Gaming keyboards haven’t quite had the tumultuous year that gaming mice have had, but there are still some real winners out there. With companies like Logitech and Razer pushing the envelope of what is standard practice in the industry of gaming peripherals, 2020 is shaping up to be a competitive year for gaming keyboards.
Before the year wraps, let’s take a look at some of the best keyboards of 2019.
Best overall: HyperX Alloy Origins
The Hyper X Alloy Origins is our pick for the best keyboard of 2019. While the design itself isn’t anything new, the solid aluminum frame screams top-tier build quality and HyperX’s proprietary Red switches feel a cut above the understandably popular MX Cherry Reds.
It may seem like a safe pick because it is a safe pick. The Alloy Origins board gives gamers exactly what they need to have a comfortable gaming experience. Two layers of adjustable feet, a detachable USB Type C connection, buttery switches, non-intrusive bottoming out, onboard profiles, the whole nine. If you’re thinking that these things sound like they should be included, then you’re right, they should. The problem with the industry, and why HyperX gets a nod for best overall, is that not companies provide these creature comforts at reasonable price points.
The HyperX NGENUITY software has also recently had an update that makes it work a heck of a lot better than it did in previous iterations. This is hardly cause for applause but when considering which keyboard is king in 2019, NGENUITY is actually far more user-friendly than some of the other heavy-hitting software out there.
Best compact form factor: Ducky One 2 Mecha Mini
This one may come as a surprise since it’s not necessarily a “gaming” keyboard but proves that the enthusiast and gaming communities are slowing crashing into each other. The Ducky One 2 Mecha Mini is the latest keyboard on this list but its already made a strong impression.
Building off the foundation of the wildly popular Ducky One 2 Mini, the Mecha boasts an aluminum frame. That’s pretty much the only thing that was wrong with the original Ducky One 2 Mini. If you’ve been watching some of the pros closely enough, you may have noticed the Ducky One 2 Mini at many players’ fingertips.
The extremely impressive build quality is what gives the Mecha its edge in this category. Combining the now sturdier build with the performance and flexibility the original Ducky One 2 Mini gave players is a combination for success. Pair all of the above with the fact that there is no software and everything is controlled on the board, and it’s a no-brainer in this category.
Best tenkeyless (TKL): Razer Huntsman TE
This category was probably the toughest category to nail down. There were a ton of solid TKL options that came to market this year but one stood out a bit more than the rest. Razer has been making huge plays to position itself as the industry leader and innovator. The Huntsman TE feels like a strong push into this regard.
While we were at first uncomfortable with Razer’s proprietary optical switches, they grew on us extremely quickly after a short time with the keyboard. The Huntsman TE is the first keyboard in some time to make us feel like we were getting a new gaming experience, which is no small feat. This choice is most-likely a divisive one as the hypersensitive actuation point will have undoubtedly caused many fat-finger related in-game deaths but the sheer speed of the Huntsman TE is unbeatable.
Razer’s optical monstrosity won’t make you a better gamer, but it might help train your fingers to be a bit more disciplined if you have trouble losing your place, grip, or just fat-finger too much. There’s a learning curve but once you’ve got it down, you’ve got it down. 2020 looks dangerous if Razer can keep up the pace it’s set for itself.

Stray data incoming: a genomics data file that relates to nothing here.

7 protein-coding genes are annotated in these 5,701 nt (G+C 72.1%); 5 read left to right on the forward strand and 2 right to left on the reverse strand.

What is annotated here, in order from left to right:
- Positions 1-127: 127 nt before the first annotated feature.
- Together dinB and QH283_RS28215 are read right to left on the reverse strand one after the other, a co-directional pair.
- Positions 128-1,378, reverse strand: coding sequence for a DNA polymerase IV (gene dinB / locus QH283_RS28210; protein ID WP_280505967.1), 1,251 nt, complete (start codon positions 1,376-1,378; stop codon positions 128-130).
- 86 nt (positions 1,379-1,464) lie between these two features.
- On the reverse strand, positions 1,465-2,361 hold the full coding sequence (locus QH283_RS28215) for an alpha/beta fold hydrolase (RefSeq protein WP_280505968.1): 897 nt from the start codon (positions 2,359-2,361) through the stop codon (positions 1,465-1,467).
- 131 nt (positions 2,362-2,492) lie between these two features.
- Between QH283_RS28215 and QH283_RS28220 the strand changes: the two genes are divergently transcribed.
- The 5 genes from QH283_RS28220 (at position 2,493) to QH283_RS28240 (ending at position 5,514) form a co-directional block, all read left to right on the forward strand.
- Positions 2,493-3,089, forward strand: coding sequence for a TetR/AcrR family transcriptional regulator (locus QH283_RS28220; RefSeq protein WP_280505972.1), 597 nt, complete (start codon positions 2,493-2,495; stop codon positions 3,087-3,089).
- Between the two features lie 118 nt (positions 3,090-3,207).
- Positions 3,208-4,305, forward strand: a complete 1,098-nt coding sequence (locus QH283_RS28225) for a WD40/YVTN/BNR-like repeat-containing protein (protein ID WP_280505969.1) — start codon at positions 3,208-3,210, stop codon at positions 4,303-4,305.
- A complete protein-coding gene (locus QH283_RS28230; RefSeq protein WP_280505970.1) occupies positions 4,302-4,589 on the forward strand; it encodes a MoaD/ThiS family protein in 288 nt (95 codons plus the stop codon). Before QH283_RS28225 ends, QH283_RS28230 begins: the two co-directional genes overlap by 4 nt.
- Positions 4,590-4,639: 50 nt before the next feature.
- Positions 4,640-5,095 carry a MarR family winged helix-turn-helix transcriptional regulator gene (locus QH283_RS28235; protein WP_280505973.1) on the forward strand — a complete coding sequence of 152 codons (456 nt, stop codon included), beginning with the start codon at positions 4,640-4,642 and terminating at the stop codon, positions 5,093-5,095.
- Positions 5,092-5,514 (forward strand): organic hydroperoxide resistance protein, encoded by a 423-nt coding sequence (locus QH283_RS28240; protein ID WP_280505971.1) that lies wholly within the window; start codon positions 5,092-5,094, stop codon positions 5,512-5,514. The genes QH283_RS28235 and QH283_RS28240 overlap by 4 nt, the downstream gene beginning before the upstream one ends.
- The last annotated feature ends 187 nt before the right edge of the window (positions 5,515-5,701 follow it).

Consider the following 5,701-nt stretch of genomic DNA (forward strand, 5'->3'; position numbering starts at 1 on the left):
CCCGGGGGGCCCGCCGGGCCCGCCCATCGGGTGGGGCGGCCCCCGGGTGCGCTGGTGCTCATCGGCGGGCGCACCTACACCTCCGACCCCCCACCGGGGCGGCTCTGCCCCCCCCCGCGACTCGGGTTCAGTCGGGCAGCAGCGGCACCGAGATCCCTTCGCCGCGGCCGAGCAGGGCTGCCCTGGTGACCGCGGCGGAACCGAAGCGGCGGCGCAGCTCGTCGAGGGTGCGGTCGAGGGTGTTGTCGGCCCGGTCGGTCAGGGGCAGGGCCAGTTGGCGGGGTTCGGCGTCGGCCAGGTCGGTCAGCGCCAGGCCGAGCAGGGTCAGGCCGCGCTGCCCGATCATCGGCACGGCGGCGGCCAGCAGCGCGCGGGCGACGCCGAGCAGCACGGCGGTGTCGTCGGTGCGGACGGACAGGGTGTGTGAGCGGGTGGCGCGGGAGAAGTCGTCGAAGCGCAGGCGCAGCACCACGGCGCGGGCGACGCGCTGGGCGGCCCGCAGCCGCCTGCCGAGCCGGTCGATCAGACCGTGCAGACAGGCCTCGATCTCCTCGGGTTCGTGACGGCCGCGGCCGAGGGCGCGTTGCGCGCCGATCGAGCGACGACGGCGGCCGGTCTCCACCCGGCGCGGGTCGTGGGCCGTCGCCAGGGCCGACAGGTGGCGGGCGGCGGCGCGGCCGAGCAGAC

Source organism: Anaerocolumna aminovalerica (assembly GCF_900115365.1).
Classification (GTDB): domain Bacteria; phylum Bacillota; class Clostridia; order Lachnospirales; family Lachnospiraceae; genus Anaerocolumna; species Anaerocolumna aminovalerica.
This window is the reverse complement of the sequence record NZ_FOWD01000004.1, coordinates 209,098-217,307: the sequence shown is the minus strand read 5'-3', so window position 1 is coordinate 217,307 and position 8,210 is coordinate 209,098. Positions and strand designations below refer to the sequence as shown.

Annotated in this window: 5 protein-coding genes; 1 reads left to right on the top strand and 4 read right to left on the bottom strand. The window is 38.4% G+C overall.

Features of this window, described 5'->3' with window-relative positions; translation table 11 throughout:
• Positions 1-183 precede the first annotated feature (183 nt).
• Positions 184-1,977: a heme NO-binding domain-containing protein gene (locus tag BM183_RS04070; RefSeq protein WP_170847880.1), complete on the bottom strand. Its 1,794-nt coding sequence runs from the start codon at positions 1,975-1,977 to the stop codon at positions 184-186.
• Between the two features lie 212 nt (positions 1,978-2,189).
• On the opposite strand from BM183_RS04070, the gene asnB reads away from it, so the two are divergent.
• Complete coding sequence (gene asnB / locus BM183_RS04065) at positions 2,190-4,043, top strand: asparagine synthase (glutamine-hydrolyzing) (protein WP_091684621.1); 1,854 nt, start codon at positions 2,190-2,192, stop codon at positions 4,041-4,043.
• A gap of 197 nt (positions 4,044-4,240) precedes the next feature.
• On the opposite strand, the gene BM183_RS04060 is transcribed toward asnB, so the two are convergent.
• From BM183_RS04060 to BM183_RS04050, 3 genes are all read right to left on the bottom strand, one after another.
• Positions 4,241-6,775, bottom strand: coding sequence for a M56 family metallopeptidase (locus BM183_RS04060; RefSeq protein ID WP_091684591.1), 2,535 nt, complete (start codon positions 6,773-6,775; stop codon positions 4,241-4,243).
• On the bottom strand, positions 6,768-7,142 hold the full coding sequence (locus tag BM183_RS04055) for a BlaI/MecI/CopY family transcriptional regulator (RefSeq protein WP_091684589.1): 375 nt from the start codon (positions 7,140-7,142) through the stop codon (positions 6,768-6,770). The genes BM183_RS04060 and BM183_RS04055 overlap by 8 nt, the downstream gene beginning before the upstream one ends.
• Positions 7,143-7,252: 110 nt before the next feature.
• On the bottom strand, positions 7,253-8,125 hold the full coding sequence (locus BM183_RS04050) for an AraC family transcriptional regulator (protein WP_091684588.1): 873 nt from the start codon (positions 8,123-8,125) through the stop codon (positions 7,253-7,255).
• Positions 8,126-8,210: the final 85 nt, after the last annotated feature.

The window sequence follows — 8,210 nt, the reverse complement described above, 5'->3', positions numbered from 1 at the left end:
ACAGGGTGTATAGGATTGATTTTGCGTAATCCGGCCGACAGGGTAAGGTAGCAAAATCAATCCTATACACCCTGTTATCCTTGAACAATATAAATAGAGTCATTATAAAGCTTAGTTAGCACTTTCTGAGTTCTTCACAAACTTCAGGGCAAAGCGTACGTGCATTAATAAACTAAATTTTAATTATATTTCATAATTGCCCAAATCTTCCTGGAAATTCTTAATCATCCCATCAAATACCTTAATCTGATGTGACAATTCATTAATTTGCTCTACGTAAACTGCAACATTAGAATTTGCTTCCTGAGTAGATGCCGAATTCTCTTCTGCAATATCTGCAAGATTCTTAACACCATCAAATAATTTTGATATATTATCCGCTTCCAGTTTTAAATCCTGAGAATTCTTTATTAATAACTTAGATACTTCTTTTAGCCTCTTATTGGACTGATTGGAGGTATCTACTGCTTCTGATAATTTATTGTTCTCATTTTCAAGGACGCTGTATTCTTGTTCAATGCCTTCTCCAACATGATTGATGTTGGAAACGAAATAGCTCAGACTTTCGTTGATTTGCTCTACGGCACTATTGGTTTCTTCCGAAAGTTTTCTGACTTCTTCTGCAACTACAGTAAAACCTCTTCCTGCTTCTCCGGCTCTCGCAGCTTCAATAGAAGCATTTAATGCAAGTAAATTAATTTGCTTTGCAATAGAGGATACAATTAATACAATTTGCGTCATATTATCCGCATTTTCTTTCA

Best full-size: HyperX Alloy Origins
Given that the HyperX Alloy Origins was our overall a pick, of course it takes the best full-size keyboard category. Coming with some of the best value on the market, the Alloy Origins does a lot of familiar things well, and while it may be underwhelming, our experience with the board was anything but underwhelming.
Comfort, style, and performance all classify what HyperX has been showing gamers this year and the Alloy Origins is a solid workhorse overall. The Alloy Origins has a large footprint when it comes to how much room it takes up on any given desk, but its aesthetics save it from looking like some beefy eyesore. Decently priced at $109.99, the Alloy Origins plays it safe but excels in every category.
Best hot-swappable: Glorious PC Gaming Race GMMK
Glorious has been making massive plays this past year and it shows. From their explosive Glorious Model O release to their keyboards, Glorious is making waves and one, in particular, has stood out to us for quite some time. The Glorious GMMK line of keyboards, specifically the Compact, has really impressed the community.
The main feature of the GMMK line is its hot-swappable PCB. While Logitech made a strong play to bring hot-swappable PCBs to the mainstream but at a high premium of $149.99. The GMMK line will run you $109.95 in all of its prebuilt forms. There is also the option to purchase a barebones version if you already have keycaps and switches that you’d like to use instead. The GMMK Compact came out near the onset of 2019 and has been a daily driver when it comes to gaming at home or on the go.
Having so much flexibility is what saves the GMMK from getting dings in the software department. While the software isn’t bad, it just isn’t very useful and having to use third party programs like AHK can be off-putting to newer users. Aside from the software, the GMMK has the “shut up and take my money” effect on many gamers looking to stretch their dollar a bit further without sacrificing quality.
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